When I walk into a classroom at UB, I know what to expect.
If it’s a general education class in Knox 20, I know I can slack off and hide behind my computer screen. Half the class won’t show up, and the professor has a microphone on for no reason.
If it’s a smaller English class in Clemens Hall, attendance might be a little better, and I may not have the luxury of blending into the crowd.
The one thing these classes have in common? Boring, uninspired lectures with the blandest slides imaginable.
A typical, general education, classroom setting at UB goes as follows: the unshaven fellow with purple headphones is watching anime in the back of the lecture hall, the sorority girl is perusing sephora on her laptop, and the oblivious frat dude is drooling while he stares at the floor. Some look at these people and laugh at their lack of effort in these classes, but can you blame them?
It’s baffling how many UB professors’ lectures contain blank slides, plain Arial font, black text and one stock image of a textbook diagram per slide. As an educator, it’s a professor’s job to deliver engaging lectures so their students retain as much information as possible.
It’s impossible for us to be enthusiastic about our education when we’re receiving lazy, unmotivated lectures.
It’s worth mentioning that some instructors on campus don’t just teach. They might teach one or two classes on top of research responsibilities, an administrative job or an off-campus career. These instructors can read from a textbook for the duration of a lecture, put no effort into their lesson plan, and make some extra cash. There are also the professors who went to college with a different goal but settled on becoming a teacher after graduation.
No matter the circumstance, these are not excuses for a lazy lesson plan. The amount of effort that a professor puts into their lesson plans is the same amount of effort they should expect from the students in their class.
If a professor has typos in assignment instructions, boring slides and lesson plans clearly taken from Chegg, why should we put any effort into their class?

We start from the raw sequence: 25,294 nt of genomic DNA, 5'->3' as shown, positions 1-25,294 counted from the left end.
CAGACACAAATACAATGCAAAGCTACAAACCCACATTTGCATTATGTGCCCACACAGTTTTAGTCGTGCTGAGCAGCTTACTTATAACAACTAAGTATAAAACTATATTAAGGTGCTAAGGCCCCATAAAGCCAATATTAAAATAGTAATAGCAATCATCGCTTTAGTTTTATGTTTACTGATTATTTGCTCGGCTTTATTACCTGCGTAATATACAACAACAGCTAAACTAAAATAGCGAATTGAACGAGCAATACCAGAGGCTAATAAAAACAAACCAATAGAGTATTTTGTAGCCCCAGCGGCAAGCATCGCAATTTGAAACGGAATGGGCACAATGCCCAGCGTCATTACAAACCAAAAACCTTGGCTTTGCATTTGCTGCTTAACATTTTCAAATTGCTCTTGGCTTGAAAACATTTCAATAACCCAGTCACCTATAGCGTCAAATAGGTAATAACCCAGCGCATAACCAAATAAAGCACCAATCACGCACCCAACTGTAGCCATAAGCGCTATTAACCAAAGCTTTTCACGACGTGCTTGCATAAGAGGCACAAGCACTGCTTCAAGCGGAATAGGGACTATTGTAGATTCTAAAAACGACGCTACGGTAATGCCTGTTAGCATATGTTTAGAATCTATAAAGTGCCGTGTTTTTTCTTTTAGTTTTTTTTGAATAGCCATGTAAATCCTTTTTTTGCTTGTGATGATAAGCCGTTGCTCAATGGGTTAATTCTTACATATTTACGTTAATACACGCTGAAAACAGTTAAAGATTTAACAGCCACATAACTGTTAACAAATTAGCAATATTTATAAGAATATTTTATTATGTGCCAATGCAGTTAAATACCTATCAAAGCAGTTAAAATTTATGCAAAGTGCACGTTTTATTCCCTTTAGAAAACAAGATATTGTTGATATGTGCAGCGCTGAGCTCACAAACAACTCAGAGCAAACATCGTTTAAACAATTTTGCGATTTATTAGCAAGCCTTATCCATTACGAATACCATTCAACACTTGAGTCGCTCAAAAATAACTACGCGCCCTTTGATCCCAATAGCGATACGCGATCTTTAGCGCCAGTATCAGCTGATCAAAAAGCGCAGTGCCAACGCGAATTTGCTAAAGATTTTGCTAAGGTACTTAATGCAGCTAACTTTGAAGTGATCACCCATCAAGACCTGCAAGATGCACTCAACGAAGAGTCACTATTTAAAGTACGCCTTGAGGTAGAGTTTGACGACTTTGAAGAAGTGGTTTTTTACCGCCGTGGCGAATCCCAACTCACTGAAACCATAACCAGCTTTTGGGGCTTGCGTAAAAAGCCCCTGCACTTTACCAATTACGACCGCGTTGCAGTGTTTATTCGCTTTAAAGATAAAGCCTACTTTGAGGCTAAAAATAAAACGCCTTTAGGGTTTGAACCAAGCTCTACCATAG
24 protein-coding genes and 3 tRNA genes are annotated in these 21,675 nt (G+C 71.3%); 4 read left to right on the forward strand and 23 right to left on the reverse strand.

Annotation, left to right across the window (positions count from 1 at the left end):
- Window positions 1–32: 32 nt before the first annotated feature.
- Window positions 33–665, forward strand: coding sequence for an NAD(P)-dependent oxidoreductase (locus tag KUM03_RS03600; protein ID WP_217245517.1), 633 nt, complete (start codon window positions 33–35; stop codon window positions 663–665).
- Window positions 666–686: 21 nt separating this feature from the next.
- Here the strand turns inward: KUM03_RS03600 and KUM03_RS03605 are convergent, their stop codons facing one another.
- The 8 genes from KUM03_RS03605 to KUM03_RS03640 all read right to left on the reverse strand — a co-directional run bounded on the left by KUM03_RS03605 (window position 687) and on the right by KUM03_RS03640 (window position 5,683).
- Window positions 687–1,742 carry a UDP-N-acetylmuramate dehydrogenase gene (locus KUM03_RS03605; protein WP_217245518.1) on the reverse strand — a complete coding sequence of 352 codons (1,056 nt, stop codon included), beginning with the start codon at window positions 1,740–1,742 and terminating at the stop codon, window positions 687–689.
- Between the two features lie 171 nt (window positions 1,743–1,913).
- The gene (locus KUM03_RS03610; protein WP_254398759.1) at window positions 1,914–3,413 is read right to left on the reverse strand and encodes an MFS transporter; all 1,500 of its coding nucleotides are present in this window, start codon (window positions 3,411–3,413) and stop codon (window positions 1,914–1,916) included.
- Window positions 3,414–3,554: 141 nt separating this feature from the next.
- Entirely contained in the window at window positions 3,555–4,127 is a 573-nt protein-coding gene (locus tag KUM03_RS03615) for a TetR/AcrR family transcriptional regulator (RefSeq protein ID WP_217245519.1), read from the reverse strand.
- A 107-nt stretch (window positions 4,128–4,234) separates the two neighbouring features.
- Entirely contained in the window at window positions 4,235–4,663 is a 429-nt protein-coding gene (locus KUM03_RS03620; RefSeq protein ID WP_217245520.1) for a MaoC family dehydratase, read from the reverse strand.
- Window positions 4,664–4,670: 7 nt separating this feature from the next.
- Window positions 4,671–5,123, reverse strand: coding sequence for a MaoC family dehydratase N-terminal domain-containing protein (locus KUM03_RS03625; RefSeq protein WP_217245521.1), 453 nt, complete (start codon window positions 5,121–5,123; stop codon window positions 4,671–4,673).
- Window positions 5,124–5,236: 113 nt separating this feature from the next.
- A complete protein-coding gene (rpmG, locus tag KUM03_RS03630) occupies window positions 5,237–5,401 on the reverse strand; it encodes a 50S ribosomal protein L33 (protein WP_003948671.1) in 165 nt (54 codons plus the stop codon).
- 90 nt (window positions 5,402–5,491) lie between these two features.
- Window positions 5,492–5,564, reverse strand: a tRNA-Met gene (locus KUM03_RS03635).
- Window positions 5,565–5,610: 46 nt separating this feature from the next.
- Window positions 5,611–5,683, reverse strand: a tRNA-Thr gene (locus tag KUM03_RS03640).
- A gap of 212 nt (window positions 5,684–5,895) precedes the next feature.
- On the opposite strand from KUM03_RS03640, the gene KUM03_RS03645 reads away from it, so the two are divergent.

While students are paying attention to what’s being taught in the classroom, they’re also analyzing their professor’s overall demeanor. We notice our professors’ posture, tone of voice and facial expressions. We factor these communication skills into how much we care about the class. If a professor fails to deliver an engaging lecture, they’ll lose our attention.
This isn’t anything new. When we were tasked with giving a presentation in high school, teachers would tell us to do more than “just read our slides.” If we wanted our audience to be engaged, they told us, we need to employ an interactive approach that demonstrates how much thought we put into our presentations.
Now in college, we’re watching university professors do exactly what our high school teachers told us not to do.
Teachers should personalize lesson plans and let their personalities shine during lectures. Maybe they use pop culture references to help us remember key definitions, or relate elements of college life to what’s being taught in class.
Some professors may prefer to keep their lesson plans on the serious side to maintain student focus, which is also acceptable! But these more serious lectures should be accompanied by engaging distribution of content and a powerful, enthusiastic voice.
Even if teaching wasn’t their first choice, professors need to show more pride in what they do. When professors convey just how much they care about their fields of study, we tend to follow suit.
Dylan Greco is the opinion editor and can be reached at firstname.lastname@example.org